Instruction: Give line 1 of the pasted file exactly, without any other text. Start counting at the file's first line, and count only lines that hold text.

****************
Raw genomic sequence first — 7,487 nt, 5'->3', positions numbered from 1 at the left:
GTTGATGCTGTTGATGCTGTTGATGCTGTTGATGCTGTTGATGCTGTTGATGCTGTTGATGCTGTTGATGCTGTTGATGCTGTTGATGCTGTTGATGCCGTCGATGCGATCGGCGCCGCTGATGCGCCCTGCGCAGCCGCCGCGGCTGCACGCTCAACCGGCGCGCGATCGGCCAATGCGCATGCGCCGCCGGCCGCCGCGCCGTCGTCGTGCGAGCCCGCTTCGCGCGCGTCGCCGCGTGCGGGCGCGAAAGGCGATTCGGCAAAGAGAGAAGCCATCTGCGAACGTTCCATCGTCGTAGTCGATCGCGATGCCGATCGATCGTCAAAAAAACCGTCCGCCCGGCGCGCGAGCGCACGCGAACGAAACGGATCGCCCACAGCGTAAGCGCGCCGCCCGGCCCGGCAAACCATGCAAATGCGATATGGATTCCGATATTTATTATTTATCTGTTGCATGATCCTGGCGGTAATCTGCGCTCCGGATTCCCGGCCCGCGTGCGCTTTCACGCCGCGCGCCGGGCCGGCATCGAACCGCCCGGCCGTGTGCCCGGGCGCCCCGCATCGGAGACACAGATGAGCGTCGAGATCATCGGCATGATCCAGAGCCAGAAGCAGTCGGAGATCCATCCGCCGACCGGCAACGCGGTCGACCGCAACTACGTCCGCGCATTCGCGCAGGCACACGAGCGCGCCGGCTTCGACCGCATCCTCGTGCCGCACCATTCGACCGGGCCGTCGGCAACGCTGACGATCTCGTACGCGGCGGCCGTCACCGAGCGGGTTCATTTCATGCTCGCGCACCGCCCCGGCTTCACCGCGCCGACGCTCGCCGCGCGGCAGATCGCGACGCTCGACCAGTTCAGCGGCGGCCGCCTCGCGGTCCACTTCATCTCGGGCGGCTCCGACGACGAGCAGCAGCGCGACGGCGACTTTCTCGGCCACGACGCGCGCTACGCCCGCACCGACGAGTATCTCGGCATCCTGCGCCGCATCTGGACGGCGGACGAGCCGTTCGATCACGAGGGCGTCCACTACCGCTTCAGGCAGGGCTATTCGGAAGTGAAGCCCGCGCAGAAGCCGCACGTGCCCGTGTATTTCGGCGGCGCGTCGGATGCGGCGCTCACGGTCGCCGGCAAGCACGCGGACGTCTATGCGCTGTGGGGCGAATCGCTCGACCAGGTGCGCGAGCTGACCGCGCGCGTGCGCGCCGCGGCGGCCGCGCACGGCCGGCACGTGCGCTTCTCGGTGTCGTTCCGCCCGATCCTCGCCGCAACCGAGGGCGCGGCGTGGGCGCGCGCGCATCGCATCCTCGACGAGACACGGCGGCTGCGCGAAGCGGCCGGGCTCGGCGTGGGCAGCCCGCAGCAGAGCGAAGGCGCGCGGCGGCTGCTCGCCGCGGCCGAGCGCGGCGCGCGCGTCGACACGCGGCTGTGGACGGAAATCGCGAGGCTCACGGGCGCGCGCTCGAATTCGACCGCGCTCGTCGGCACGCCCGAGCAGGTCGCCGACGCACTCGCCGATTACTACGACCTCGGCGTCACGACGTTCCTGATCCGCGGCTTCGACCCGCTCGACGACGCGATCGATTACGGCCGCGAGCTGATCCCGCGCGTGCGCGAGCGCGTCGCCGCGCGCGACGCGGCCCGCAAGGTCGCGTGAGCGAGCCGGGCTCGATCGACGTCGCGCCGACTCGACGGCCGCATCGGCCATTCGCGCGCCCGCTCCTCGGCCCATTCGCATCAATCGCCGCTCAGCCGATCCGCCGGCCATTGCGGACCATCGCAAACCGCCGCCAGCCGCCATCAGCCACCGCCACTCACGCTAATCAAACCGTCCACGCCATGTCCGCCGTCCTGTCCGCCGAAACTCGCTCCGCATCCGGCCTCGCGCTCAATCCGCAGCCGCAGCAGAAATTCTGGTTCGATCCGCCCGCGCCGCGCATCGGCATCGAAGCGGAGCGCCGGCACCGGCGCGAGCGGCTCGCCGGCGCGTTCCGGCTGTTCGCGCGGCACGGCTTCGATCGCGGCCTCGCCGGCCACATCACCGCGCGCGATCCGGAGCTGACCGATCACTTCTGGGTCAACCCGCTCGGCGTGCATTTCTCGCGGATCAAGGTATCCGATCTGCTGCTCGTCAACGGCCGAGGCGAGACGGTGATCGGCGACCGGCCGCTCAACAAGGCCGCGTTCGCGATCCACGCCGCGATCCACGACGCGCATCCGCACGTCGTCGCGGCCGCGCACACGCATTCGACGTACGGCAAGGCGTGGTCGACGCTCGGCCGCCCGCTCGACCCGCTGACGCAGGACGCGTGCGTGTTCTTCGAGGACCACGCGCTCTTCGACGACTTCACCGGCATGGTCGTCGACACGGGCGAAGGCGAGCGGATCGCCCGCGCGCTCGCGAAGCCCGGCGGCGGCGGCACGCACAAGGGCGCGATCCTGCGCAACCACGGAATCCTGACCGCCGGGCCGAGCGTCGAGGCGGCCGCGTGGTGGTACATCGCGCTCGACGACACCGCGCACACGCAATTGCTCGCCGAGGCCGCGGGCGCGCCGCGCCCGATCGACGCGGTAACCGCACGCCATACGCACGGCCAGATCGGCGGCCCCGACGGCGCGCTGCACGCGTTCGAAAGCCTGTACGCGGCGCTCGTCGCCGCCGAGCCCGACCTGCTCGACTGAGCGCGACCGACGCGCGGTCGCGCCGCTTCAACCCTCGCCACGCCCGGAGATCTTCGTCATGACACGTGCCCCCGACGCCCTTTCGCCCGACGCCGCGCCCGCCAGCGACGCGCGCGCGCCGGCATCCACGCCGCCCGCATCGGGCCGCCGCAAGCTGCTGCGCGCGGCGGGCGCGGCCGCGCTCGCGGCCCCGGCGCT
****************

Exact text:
Raw genomic sequence first — 7,487 nt, 5'->3', positions numbered from 1 at the left: